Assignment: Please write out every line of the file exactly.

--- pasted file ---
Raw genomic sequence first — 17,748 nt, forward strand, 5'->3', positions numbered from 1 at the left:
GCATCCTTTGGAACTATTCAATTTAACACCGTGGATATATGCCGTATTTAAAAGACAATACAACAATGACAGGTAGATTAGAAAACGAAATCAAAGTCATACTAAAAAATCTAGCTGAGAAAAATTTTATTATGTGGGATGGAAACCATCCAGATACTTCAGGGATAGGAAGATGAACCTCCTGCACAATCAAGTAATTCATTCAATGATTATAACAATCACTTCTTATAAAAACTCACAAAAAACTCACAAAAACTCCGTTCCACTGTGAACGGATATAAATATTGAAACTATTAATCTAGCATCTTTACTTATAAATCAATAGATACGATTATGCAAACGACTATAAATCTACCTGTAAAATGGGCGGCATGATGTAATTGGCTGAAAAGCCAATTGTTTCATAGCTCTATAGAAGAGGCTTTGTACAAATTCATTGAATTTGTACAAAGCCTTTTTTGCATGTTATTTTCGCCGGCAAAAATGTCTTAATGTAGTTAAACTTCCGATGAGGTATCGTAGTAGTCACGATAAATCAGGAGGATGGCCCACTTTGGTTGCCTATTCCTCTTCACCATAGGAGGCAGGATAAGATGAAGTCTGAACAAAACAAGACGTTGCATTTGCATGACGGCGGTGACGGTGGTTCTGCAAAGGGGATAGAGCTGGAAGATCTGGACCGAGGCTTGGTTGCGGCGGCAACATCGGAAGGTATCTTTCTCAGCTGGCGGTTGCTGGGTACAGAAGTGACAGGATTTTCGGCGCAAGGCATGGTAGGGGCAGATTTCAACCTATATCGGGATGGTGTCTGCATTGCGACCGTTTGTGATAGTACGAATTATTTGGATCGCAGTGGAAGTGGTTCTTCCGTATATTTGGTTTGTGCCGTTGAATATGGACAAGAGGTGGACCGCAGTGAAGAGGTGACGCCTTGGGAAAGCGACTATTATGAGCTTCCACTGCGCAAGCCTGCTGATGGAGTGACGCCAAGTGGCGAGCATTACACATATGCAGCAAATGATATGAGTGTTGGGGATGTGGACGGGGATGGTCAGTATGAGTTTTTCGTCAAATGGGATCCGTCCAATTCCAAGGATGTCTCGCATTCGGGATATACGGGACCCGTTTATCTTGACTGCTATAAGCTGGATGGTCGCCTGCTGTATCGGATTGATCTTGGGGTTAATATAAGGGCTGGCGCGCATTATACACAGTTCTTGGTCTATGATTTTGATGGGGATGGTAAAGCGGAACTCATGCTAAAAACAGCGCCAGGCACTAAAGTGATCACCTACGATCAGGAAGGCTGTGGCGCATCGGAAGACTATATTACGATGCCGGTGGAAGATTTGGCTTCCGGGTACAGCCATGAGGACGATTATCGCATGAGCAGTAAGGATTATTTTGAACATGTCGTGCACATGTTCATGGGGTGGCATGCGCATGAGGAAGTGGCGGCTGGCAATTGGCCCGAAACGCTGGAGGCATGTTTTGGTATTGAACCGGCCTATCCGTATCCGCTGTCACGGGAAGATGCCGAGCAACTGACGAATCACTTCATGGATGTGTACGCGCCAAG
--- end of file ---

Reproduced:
Raw genomic sequence first — 17,748 nt, forward strand, 5'->3', positions numbered from 1 at the left:
GCATCCTTTGGAACTATTCAATTTAACACCGTGGATATATGCCGTATTTAAAAGACAATACAACAATGACAGGTAGATTAGAAAACGAAATCAAAGTCATACTAAAAAATCTAGCTGAGAAAAATTTTATTATGTGGGATGGAAACCATCCAGATACTTCAGGGATAGGAAGATGAACCTCCTGCACAATCAAGTAATTCATTCAATGATTATAACAATCACTTCTTATAAAAACTCACAAAAAACTCACAAAAACTCCGTTCCACTGTGAACGGATATAAATATTGAAACTATTAATCTAGCATCTTTACTTATAAATCAATAGATACGATTATGCAAACGACTATAAATCTACCTGTAAAATGGGCGGCATGATGTAATTGGCTGAAAAGCCAATTGTTTCATAGCTCTATAGAAGAGGCTTTGTACAAATTCATTGAATTTGTACAAAGCCTTTTTTGCATGTTATTTTCGCCGGCAAAAATGTCTTAATGTAGTTAAACTTCCGATGAGGTATCGTAGTAGTCACGATAAATCAGGAGGATGGCCCACTTTGGTTGCCTATTCCTCTTCACCATAGGAGGCAGGATAAGATGAAGTCTGAACAAAACAAGACGTTGCATTTGCATGACGGCGGTGACGGTGGTTCTGCAAAGGGGATAGAGCTGGAAGATCTGGACCGAGGCTTGGTTGCGGCGGCAACATCGGAAGGTATCTTTCTCAGCTGGCGGTTGCTGGGTACAGAAGTGACAGGATTTTCGGCGCAAGGCATGGTAGGGGCAGATTTCAACCTATATCGGGATGGTGTCTGCATTGCGACCGTTTGTGATAGTACGAATTATTTGGATCGCAGTGGAAGTGGTTCTTCCGTATATTTGGTTTGTGCCGTTGAATATGGACAAGAGGTGGACCGCAGTGAAGAGGTGACGCCTTGGGAAAGCGACTATTATGAGCTTCCACTGCGCAAGCCTGCTGATGGAGTGACGCCAAGTGGCGAGCATTACACATATGCAGCAAATGATATGAGTGTTGGGGATGTGGACGGGGATGGTCAGTATGAGTTTTTCGTCAAATGGGATCCGTCCAATTCCAAGGATGTCTCGCATTCGGGATATACGGGACCCGTTTATCTTGACTGCTATAAGCTGGATGGTCGCCTGCTGTATCGGATTGATCTTGGGGTTAATATAAGGGCTGGCGCGCATTATACACAGTTCTTGGTCTATGATTTTGATGGGGATGGTAAAGCGGAACTCATGCTAAAAACAGCGCCAGGCACTAAAGTGATCACCTACGATCAGGAAGGCTGTGGCGCATCGGAAGACTATATTACGATGCCGGTGGAAGATTTGGCTTCCGGGTACAGCCATGAGGACGATTATCGCATGAGCAGTAAGGATTATTTTGAACATGTCGTGCACATGTTCATGGGGTGGCATGCGCATGAGGAAGTGGCGGCTGGCAATTGGCCCGAAACGCTGGAGGCATGTTTTGGTATTGAACCGGCCTATCCGTATCCGCTGTCACGGGAAGATGCCGAGCAACTGACGAATCACTTCATGGATGTGTACGCGCCAAG